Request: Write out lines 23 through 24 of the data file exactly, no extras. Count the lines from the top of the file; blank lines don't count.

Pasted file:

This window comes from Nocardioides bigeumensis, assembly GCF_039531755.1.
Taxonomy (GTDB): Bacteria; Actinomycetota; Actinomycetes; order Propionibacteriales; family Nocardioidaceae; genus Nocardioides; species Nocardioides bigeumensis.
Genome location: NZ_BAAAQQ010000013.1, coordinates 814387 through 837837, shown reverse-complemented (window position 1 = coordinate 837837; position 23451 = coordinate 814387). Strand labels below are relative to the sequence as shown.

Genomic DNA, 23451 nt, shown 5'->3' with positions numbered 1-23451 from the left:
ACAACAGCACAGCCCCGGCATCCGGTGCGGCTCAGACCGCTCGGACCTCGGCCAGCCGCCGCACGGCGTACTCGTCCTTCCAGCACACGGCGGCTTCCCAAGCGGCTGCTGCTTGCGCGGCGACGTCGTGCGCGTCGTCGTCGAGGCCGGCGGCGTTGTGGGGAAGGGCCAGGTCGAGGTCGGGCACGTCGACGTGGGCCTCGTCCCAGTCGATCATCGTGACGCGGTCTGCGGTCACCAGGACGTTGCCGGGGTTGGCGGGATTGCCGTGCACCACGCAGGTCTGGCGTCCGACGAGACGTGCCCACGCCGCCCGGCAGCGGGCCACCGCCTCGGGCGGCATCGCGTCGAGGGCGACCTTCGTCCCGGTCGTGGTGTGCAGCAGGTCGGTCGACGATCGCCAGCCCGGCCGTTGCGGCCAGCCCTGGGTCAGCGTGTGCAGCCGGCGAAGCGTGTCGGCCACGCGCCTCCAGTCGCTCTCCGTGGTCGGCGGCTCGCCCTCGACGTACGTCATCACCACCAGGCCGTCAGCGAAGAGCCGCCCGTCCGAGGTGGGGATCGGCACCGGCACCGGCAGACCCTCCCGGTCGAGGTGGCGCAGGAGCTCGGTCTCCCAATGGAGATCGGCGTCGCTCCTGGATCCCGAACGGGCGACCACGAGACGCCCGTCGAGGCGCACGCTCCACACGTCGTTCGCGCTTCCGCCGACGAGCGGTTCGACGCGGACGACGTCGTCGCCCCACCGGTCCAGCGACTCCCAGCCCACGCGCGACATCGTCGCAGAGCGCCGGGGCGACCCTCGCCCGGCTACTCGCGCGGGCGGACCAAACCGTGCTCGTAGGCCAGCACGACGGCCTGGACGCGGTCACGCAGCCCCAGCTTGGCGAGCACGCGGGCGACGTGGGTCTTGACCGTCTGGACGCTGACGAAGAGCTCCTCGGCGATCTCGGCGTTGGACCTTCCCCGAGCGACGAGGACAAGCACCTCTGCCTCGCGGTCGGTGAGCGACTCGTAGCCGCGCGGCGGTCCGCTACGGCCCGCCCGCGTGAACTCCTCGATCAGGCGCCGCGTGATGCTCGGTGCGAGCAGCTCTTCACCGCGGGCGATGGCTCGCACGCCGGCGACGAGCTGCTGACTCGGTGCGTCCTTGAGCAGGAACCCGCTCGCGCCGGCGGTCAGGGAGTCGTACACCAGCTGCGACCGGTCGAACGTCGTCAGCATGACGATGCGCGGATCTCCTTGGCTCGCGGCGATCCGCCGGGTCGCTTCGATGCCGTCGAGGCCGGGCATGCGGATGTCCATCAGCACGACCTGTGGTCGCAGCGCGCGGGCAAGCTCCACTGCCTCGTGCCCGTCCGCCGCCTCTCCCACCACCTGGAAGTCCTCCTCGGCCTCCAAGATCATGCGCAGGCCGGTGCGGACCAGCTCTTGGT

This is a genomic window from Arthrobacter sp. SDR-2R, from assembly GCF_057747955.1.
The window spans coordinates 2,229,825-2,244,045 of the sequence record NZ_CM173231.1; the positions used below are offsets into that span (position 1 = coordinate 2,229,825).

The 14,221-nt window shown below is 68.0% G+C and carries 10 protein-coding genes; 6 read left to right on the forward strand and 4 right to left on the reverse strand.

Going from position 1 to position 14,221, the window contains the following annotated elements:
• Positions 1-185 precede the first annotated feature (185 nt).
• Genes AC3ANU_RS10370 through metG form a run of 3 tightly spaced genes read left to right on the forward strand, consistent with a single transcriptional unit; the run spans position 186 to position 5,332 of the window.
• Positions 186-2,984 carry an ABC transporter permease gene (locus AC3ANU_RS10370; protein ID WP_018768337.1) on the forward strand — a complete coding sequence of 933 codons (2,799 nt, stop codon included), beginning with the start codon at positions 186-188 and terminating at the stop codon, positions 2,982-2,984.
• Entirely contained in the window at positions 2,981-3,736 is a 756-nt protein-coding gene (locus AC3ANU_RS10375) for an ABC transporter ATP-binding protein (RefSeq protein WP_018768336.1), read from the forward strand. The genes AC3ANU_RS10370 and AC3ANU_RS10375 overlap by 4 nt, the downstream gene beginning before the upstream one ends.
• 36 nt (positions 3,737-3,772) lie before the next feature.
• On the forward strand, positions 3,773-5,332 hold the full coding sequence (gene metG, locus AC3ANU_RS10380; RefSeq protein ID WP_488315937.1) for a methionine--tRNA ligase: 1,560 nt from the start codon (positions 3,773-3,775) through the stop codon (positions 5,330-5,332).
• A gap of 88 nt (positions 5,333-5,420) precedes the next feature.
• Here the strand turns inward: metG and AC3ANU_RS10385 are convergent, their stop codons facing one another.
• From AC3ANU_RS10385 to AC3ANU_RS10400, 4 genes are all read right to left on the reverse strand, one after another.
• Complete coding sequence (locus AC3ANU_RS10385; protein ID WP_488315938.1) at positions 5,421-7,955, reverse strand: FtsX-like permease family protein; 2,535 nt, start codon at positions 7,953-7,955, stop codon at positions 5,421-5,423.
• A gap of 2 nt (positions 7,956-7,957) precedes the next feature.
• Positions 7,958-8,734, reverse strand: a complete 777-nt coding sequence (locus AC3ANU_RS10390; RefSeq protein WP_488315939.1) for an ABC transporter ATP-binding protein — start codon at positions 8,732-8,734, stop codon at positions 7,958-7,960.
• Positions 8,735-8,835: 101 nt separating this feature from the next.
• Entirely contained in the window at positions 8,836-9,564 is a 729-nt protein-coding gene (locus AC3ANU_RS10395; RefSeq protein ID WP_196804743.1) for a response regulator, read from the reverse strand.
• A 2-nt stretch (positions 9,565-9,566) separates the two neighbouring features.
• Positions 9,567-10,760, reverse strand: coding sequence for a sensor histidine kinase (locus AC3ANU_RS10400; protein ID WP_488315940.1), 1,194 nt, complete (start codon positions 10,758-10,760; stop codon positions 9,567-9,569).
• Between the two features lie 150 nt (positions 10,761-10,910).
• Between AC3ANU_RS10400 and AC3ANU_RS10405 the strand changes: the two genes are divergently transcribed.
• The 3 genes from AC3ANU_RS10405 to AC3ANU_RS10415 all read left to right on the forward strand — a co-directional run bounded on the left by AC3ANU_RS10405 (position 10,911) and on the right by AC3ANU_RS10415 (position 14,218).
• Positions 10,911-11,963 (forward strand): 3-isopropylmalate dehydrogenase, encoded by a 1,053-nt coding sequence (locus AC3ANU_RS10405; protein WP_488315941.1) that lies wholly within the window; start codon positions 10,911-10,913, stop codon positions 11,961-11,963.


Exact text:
• Entirely contained in the window at positions 8,836-9,564 is a 729-nt protein-coding gene (locus AC3ANU_RS10395; RefSeq protein ID WP_196804743.1) for a response regulator, read from the reverse strand.
• A 2-nt stretch (positions 9,565-9,566) separates the two neighbouring features.